Research

Sensory neuroscience

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Fig 1. Head of a female malaria mosquito Anopheles gambiae with labelled olfactory neurons.

The overall aim of my research is to understand how information about the environment is processed in the brain, and how it leads to a behavioural response. Parameters of the environment are monitored by optical, chemical and mechanical sensors that are located in sensory neurons. Signals from the sensory neurons are processed in the brain and integrated with the information about the internal state of the animal to produce the most appropriate behavioural output.

The understanding of sensory processing is far from complete at the moment. Sensory systems (vision, hearing, olfaction, gustation, mechanosensation) are likely to employ same general principles to single out relevant signals and to code for their intensity, duration and quality. I have found that insects adjust their behaviour to facilitate acquisition of relevant visual information (Riabinina et al, 2014, JEB), which, together with early processing in the visual system (Riabinina & Philippides, 2009, JEB), is essential given the limited number of features the insects can memorise (Riabinina et al, 2011, JEB).

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Fig 2. Hungry flies are attracted to the smell of apple cider vinegar (top left corner).

Acquisition of sensory information is also facilitated by tuning sensory receptors to the relevant signals  – I have discovered an example of this in the auditory system of fruit flies Drosophila (Riabinina et al, 2011, Curr Biol). Integration of signals from different sensory modalities can happen early during neuronal processing – e.g. in mosquitoes Anopheles gambiae olfactory sensory neurons project to the “gustatory” part of the brain, implying early integration of these chemical senses (Riabinina et al, 2016, Nat Comm).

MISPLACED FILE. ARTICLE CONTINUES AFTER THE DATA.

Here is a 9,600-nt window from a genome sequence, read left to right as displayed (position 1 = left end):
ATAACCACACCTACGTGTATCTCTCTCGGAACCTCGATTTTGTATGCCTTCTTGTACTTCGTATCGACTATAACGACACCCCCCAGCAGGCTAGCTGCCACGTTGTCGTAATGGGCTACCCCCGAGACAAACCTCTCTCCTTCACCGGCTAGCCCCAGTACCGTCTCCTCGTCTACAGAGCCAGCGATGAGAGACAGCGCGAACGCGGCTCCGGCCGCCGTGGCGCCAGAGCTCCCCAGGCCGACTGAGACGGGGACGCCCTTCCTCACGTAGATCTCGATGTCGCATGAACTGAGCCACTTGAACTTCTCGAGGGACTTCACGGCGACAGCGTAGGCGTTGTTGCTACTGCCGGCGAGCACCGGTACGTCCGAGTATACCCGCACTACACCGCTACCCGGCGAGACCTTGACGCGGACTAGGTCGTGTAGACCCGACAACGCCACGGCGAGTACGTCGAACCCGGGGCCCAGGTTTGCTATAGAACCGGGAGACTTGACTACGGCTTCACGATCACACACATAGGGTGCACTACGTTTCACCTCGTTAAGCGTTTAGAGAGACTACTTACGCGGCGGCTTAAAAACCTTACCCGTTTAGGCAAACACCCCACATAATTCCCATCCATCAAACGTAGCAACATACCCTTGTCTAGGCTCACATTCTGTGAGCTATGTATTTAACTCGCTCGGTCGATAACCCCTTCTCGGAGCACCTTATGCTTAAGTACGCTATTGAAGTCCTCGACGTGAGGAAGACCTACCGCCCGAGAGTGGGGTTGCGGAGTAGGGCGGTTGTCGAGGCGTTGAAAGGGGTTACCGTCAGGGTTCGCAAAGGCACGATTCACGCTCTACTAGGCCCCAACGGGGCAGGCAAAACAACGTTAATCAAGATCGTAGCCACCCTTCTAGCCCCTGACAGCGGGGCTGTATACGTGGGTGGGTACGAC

Currently, I use Drosophila and Anopheles gambiae to study mechanisms of olfactory processing. My research benefits greatly from genetic tools that are available for these insects (see below).

Development of genetic tools

I am interested in developing novel genetic tools that can facilitate neuroscience research in fruit flies Drosophila and malaria mosquitoes Anopheles gambiae. I have developed the second generation of Q-system in Drosophila (Riabinina et al, 2015, Nature Methods; Riabinina and Potter, 2016, In Drosophila: Methods and Protocols), and have introduced the Q-system into A. gambiae by genetically labelling olfactory receptor neurons of the mosquitoes (Riabinina et al, 2016, Nat Comm).

I am currently working on further expanding and refining the Q-system toolkit both in flies and in mosquitoes.

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Fig 3. Imaginal discs of Drosophila, labelled by the Q-system.

 

Research funding

I have received funding from the European Union’s Horizon 2020 research and innovation programme under grant agreement No 701109, as a Marie Skłodowska-Curie Individual Postdoctoral Fellowship.

 

 

I have also received travel grants and small research support funds from The Physiological Society, ECRO and the University of Manchester.